Previous studies on the translation of irony have focused their attention on whether the intensity of irony results to be greater or lesser in the target texts compared to the respective original works. On the other hand, Haapakoski’s study distinguishes itself because it specifically addresses the examination of irony markers and, consequently, how literary irony is transferred from the source to the target system. The study is based on two books Ein Mann für Mama (1972) and Luki-live (1978) by the Austrian author Christine Nöstlinger, and their translations into English, Finnish and Swedish. The comparative analysis between irony elements in the source texts and in the respective translations has brought to light the different approaches used by the translators of the three languages. Such strategies have then been subdivided into four main categories by Haapakoski: 1) the transfer of irony signals from the source to the target text, 2) the omission of source irony signals in the target text, 3) the modification of source irony signals, and 4) the addition of irony signals in the target text.

The examples include instances of direct transfer of the irony signals from the source to the target text, as well as of their modification to become more acceptable in the target system. The latter applies to passages which are so entangled with cultural elements that translators have had to use a compensation strategy. Furthermore, Haapakoski has identified more ‘radical’ cases such as the addition of more signals and the omission of certain markers. According to this Finnish scholar, by adding more markers, and thereby further information, younger readers may perceive more the irony elements easily and effectively as the inclusion of more markers intensifies the effect. Haapakoski’s analysis reveals that the Finnish and Swedish translators have chosen to follow the source models more closely than the English translator who has taken more liberties. Haapakoski points out that the strategies used by the Finnish and the Swedish translators might not have been the best choices as they fail to transfer certain irony elements into the target texts. The different approaches used by the three translators may be influenced by how the translation process is conceived in their communities. Indeed, in countries such as Great Britain and the United States, where translation is much less common than it is in Finland and Sweden, translators tend to modify and, even adapt, the target text more easily.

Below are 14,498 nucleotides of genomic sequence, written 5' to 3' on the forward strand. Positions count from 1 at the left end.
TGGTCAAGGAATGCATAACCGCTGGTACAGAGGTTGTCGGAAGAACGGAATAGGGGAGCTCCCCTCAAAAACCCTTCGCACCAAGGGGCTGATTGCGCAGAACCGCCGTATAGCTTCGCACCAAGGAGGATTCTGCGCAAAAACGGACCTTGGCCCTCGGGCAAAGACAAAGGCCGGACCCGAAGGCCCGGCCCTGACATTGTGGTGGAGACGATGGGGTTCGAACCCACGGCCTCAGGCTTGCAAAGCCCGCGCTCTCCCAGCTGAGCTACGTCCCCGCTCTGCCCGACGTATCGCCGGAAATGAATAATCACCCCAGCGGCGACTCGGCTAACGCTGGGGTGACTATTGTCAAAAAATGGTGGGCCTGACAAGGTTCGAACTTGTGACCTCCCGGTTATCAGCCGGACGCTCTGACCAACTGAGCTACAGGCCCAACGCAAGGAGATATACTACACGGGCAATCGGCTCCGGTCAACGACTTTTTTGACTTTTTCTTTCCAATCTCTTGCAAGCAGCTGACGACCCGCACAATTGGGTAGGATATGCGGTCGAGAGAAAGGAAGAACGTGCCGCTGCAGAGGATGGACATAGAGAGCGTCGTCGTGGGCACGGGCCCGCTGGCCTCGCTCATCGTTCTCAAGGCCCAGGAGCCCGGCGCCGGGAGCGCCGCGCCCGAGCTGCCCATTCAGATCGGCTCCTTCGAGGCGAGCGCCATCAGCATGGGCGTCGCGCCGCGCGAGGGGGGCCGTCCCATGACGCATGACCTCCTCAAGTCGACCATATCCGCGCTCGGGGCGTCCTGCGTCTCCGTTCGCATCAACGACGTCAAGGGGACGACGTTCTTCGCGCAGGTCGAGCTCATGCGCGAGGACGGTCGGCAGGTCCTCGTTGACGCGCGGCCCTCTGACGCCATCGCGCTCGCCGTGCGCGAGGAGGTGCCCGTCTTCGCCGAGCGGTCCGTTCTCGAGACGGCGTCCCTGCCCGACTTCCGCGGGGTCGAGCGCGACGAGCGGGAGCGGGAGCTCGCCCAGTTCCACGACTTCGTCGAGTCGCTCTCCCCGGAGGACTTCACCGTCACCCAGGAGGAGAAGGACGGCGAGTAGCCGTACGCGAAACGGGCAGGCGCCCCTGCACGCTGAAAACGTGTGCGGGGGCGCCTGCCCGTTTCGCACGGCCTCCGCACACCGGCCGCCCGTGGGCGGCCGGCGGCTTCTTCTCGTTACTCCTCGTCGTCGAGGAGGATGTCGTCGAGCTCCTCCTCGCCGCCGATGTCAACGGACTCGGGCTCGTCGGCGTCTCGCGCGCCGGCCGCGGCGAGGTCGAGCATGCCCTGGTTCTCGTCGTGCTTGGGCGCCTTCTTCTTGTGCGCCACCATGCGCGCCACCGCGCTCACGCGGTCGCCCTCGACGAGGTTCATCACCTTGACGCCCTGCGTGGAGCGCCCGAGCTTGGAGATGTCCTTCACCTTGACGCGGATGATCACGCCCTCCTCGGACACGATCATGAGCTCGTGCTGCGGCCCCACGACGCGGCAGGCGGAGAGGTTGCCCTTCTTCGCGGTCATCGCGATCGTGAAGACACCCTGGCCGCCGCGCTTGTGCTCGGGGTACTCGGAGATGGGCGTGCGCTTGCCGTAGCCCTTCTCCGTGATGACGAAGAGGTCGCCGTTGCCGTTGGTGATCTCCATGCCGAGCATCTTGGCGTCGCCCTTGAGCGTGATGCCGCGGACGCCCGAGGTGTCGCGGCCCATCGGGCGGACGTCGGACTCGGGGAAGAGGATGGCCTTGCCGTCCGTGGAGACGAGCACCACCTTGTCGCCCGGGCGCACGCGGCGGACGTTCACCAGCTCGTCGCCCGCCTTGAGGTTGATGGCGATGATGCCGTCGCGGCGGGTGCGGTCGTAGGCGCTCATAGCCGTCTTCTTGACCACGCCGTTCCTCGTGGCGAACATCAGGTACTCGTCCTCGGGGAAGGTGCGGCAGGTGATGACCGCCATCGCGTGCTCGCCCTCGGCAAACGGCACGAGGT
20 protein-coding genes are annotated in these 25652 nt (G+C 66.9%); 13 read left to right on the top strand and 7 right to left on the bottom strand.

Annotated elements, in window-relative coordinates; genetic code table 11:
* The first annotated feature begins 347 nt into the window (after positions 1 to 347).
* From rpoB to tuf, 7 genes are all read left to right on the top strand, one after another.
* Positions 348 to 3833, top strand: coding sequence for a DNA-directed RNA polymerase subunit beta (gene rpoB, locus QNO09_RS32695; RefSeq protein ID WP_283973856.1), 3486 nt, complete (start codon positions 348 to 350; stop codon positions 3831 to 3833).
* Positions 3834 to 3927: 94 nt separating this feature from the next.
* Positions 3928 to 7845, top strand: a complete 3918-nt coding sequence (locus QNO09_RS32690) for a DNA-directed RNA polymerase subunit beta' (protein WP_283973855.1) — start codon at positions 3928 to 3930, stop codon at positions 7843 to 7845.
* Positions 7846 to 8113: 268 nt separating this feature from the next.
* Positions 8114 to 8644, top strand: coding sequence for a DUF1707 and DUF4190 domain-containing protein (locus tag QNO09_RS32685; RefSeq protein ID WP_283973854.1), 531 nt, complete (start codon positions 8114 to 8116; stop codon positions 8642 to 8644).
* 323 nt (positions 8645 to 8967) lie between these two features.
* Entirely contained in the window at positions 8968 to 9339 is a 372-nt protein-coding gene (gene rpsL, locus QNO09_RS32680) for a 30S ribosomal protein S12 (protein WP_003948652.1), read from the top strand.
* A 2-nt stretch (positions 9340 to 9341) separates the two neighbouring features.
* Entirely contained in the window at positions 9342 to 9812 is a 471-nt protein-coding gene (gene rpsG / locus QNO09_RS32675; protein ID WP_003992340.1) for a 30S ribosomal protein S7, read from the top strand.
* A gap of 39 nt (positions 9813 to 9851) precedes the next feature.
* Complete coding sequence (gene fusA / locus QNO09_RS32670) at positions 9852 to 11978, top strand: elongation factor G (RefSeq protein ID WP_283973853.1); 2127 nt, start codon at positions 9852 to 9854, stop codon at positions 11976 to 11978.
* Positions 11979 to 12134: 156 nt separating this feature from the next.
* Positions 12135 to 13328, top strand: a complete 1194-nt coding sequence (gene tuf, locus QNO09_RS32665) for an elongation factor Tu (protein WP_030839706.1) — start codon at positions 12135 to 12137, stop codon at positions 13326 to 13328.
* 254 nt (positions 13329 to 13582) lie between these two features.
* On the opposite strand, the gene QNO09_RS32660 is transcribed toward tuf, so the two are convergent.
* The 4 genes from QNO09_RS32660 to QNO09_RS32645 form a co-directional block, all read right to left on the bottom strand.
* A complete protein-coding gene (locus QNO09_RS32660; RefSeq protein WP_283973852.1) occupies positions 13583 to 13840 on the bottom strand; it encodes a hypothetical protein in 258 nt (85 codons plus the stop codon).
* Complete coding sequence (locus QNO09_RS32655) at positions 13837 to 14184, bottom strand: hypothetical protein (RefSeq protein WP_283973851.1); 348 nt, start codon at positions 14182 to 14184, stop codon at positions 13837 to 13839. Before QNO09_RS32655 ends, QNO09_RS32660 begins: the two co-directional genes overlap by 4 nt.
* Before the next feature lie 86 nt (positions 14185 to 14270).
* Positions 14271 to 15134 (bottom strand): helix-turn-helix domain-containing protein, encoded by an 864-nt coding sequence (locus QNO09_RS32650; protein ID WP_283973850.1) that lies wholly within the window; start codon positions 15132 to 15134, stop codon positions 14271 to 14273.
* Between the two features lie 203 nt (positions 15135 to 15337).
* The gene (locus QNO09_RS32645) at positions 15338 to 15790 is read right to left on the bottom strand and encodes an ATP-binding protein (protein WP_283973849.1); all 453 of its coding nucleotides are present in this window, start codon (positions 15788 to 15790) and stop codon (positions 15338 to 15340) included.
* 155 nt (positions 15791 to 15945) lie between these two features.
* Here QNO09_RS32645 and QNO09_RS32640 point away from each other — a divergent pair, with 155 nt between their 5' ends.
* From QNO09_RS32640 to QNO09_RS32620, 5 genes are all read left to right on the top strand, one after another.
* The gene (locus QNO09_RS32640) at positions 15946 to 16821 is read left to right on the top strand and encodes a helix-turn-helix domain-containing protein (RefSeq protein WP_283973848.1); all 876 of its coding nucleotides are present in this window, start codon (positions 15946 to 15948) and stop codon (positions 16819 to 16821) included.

In Haapakoski’s doctoral study, the investigation of irony is carried out from the perspective of translators which emphasises the often undervalued and neglected role of translators of children’s literature. However, Ironian kääntäminen lasten- ja nuortenromaaneissa seems not to be exclusively addressed to an audience of translators or of scholars of translation studies because Haapakoski does not hesitate to provide readers with explanations of specific terms. Thus, she renders her work accessible to a more general reader who is interested in children’s literature. In conclusion, Seija Haapakoski has produced such a valuable and detailed comparative analysis of irony markers in the translation of children’s and young adults’ books that the study would be worth being translated into English. In this way, Haapakoski’s contribution could cross Finnish boundaries and reach an even broader audience who may consider it a profitable starting point for further – also empirical – studies on irony markers.

Melissa Garavini
The University of Turku, Finland